Labour makes big inroads into Tory territory but more hard work awaits

Sir Keir Starmer strode into Labour’s headquarters in London’s South Bank on Friday, basking in applause from staffers after the party’s local election victories. “Doesn’t it feel good to win?” he beamed.

When it comes to general elections, some in the room would have had no idea: Labour last won power in a national contest in 2005, when some party apparatchiks were still at primary school.

As the dust settled on a dramatic set of English council results, two big questions hung in the air: is the Labour leader now on course for Downing Street after local victories stretching from Middlesbrough to Plymouth?

And will the results deal a serious blow to Rishi Sunak’s attempt to restore the Conservative party’s fortunes, sparking a new round of factional infighting and fraught policy debates on issues such as tax and housing?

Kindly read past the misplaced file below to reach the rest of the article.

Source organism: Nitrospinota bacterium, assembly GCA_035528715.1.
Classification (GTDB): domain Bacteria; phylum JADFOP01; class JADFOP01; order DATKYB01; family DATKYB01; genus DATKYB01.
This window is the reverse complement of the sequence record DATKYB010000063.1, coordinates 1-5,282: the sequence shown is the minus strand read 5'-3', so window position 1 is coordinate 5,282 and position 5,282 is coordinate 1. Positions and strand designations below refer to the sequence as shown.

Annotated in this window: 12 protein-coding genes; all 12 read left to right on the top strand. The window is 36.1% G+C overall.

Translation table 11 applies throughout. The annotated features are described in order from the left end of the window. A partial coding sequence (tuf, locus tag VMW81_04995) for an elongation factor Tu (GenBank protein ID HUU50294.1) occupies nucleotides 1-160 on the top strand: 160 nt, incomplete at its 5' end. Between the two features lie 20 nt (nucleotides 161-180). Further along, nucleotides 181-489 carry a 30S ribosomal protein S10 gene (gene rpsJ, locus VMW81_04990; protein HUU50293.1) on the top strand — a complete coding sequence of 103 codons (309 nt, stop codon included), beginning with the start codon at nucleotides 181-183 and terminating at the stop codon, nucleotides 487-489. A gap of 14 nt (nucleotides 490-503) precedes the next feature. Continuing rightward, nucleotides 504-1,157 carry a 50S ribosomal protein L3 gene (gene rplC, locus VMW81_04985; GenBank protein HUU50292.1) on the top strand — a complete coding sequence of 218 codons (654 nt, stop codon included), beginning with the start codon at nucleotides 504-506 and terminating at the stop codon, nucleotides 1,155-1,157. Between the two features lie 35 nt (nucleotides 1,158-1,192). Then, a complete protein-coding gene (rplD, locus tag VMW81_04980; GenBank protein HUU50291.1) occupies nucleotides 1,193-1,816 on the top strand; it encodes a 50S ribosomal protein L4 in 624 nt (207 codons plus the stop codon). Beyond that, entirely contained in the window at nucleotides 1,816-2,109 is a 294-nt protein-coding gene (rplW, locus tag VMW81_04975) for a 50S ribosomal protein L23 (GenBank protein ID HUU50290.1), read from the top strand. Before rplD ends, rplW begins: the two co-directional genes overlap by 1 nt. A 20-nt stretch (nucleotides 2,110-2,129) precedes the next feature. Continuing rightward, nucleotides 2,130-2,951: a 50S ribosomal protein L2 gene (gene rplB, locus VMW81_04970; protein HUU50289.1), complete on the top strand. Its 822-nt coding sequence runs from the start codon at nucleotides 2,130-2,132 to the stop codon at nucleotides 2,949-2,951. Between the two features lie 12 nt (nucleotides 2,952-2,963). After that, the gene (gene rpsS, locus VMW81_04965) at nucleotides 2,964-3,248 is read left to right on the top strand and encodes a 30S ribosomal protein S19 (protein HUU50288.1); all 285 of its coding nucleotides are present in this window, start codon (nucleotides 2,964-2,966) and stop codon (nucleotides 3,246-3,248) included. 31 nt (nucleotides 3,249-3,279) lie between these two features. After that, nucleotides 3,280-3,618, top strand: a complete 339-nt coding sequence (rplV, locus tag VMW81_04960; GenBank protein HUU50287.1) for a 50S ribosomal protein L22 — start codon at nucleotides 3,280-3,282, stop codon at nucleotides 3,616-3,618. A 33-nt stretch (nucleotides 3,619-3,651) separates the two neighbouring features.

Starmer’s allies have been greatly reassured by Labour’s success in securing a more “efficient” distribution of the party’s vote, which has previously piled up in safe parliamentary seats in London, Manchester and other big cities.

The fact that Labour seized control of councils in southern England such as Medway in Kent and Swindon on the M4 corridor was a sign of progress in areas that voted heavily for Tony Blair’s “new” Labour in 1997.

Wins in “red wall” areas in northern England such as Stoke-on-Trent, High Peak and Blackpool were evidence that Starmer was also cutting through in former Leave supporting seats conquered by Boris Johnson at the 2019 general election. Indeed, Labour’s strongest performances were in working class, former Brexit strongholds.

But Starmer needs a seismic electoral shock at a general election — on a scale of Clement Attlee’s win in 1945 or Blair’s in 1997 — next year to even gain a House of Commons majority of one.

The BBC’s “projected national share” of the vote — based on the local election results — gave Labour 35 per cent and the Tories 26 per cent, the biggest such Labour lead since 1997.

But Tory officials pointed out that Blair in 1996 and the Conservative leader David Cameron in 2009 had much better local council results before national polls a year later.